An innovative herbicide delivery system could revolutionize the way agricultural and environmental managers battle invasive weeds.
- Host and resident bacteria join forces to control fungi in plant rootson December 2, 2021 at 7:15 pm
Researchers have discovered that diverse root-colonizing fungi can benefit plants, but only when they are kept in check by the host innate immune system and the bacteria residing in roots.
- Harnessing the organization of the cell surfaceon December 2, 2021 at 7:15 pm
Scientists have developed a new method to determine how proteins are organized on the surface of cells. Insights gained with the technology could lead to the development of novel drugs to fight cancer.
- Predicting protein-protein interactionson December 2, 2021 at 7:15 pm
Scientists have collaborated to build a structurally-motivated deep learning method built from recent advances in neural language modeling. The team's deep-learning model, called D-SCRIPT, was able to predict protein-protein interactions (PPIs) from primary amino acid sequences.
- The layered effect: A single-cell map of corn’s root reveals a regulator of cellular diversityon December 2, 2021 at 7:15 pm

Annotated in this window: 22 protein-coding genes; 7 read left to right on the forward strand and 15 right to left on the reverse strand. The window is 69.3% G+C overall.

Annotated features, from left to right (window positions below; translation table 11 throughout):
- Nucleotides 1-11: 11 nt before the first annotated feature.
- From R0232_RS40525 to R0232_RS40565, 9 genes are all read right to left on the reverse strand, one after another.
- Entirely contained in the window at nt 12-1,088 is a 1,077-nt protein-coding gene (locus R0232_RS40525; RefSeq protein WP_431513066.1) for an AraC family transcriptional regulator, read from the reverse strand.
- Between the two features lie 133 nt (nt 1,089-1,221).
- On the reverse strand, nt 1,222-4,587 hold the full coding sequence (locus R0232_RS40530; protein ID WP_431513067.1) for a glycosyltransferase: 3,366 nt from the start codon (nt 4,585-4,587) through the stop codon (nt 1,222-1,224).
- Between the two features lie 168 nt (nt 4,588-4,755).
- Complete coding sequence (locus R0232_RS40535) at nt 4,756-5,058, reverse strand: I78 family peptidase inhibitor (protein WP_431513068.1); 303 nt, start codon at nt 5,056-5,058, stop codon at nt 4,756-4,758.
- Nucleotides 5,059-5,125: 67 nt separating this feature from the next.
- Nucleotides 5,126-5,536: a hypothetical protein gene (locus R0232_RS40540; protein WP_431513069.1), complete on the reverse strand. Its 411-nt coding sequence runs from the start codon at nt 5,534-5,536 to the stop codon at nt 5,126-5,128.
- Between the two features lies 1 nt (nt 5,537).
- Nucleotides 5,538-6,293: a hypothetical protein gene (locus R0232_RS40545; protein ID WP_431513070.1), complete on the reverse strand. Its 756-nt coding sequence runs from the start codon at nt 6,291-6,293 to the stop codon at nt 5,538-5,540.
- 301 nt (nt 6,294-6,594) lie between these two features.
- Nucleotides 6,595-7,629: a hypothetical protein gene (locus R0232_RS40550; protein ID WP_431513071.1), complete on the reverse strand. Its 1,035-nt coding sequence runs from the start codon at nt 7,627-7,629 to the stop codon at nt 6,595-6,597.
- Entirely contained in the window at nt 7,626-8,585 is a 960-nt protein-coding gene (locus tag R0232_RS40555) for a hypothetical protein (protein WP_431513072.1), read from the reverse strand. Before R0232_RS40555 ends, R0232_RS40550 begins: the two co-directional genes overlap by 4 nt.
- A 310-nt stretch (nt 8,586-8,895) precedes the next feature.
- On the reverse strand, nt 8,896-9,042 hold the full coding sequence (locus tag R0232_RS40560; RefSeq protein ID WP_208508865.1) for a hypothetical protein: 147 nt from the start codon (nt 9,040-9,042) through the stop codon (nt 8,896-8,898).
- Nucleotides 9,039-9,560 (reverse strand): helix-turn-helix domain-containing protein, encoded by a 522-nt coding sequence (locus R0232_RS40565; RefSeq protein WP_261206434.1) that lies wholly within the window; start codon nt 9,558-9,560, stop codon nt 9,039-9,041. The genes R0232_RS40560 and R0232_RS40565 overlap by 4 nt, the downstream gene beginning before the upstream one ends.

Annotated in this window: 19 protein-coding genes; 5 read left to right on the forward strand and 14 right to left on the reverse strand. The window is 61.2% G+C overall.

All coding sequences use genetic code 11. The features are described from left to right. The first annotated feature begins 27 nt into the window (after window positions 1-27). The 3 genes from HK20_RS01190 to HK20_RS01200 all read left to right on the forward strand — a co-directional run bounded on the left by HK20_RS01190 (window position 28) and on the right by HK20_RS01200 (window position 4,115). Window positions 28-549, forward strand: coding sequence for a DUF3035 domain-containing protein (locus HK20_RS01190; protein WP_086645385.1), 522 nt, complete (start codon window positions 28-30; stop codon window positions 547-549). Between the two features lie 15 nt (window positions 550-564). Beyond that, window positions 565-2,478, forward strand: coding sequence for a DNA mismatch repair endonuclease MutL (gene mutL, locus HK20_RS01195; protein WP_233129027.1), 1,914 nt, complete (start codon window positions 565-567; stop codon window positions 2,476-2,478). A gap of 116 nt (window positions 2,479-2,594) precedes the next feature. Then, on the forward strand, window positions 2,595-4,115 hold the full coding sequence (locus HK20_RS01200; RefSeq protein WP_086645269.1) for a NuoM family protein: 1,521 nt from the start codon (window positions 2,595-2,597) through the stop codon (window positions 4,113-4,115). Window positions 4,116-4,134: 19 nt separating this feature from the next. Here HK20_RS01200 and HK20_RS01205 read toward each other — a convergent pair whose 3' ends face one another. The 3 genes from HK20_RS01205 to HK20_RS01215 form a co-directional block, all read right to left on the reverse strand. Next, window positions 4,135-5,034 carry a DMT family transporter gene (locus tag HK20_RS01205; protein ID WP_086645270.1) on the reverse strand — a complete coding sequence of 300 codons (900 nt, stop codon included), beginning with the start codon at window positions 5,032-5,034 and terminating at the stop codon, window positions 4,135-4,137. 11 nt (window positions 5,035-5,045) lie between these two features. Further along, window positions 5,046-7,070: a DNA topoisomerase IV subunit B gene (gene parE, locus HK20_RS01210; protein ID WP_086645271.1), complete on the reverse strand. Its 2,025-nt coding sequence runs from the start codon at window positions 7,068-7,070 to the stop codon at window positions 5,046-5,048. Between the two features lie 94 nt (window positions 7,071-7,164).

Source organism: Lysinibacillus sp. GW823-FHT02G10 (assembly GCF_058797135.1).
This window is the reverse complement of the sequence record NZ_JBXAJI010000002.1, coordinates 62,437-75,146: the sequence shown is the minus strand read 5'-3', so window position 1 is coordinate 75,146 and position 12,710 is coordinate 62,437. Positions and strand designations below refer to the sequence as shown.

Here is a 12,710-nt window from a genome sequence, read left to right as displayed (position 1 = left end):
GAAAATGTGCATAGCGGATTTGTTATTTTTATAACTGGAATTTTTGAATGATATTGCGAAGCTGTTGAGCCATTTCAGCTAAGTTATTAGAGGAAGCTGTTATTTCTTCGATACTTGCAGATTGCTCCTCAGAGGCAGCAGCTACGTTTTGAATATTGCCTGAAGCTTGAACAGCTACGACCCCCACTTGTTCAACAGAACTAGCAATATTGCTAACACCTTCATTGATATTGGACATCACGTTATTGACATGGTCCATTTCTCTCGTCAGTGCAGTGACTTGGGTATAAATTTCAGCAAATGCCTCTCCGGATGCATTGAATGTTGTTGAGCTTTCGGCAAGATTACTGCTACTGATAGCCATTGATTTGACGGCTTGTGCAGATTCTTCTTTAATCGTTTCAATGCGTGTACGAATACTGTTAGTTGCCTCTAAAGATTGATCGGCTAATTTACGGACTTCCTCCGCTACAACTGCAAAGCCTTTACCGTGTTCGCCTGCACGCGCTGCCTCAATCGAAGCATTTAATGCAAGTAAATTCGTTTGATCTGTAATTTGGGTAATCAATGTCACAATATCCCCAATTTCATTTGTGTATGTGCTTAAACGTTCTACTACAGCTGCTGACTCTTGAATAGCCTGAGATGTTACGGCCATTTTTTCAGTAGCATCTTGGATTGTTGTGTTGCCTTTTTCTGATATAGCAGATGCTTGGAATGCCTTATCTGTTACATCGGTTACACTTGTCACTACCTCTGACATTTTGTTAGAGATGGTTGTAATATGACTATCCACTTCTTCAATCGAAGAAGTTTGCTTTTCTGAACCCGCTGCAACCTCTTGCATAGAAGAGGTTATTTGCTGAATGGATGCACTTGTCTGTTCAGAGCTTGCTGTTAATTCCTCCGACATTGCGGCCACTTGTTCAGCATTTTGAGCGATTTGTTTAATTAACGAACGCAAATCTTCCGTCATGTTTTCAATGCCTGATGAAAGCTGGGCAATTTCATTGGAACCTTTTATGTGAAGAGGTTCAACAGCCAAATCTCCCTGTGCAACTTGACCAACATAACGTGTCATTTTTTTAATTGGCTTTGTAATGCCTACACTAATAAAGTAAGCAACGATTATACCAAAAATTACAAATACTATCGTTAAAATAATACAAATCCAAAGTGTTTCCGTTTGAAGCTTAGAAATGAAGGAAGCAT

A new study uses novel single-cell profiling techniques to reveal how plants add new cell layers that help them resist climate stressors like drought or flooding. The research focuses on corn -- a critically important crop around the world -- in an effort to create a cell-by-cell map of the plant's root system, which mediates drought stress and absorbs nutrients and fertilizer from the soil.
- Building a human body through gastrulationon December 2, 2021 at 7:14 pm
Researchers offer a phylogenetic and ontogenetic overview of the primitive streak and its role in mediating amniote (vertebrate animals that develop on land) gastrulation, and discuss the implications of embryonic stem cell-based models of early mammalian embryogenesis on the function of this structure.
- Plant pathogen evades immune system by targeting the microbiomeon December 2, 2021 at 5:30 pm
Biologists have discovered how a pathogenic fungus can bypass the immune system of plants. By releasing an 'effector' molecule, it avoids elimination at a critical stage in its reproduction cycle.
- Two-photon microscope provides unprecedented brain-imaging abilityon December 2, 2021 at 5:30 pm
Advancing our understanding of the human brain will require new insights into how neural circuitry works in mammals, including laboratory mice. These investigations require monitoring brain activity with a microscope that provides resolution high enough to see individual neurons and their neighbors.
- Adding single type of bacteria to gut microbiome boosted anti-tumor immunity in miceon December 2, 2021 at 4:34 pm
Bacterium common in the mouse gut microbiome can charge up the immune system to fight cancer cells in the colon.
- Scientists pinpoint protein’s role in critical gene expressionon December 2, 2021 at 4:34 pm
New research has implications for cancer research because it explains part of the paradox for how cells can transcribe genes in the absence of high-energy sources, a situation that unfolds in cancer and has puzzled researchers for years.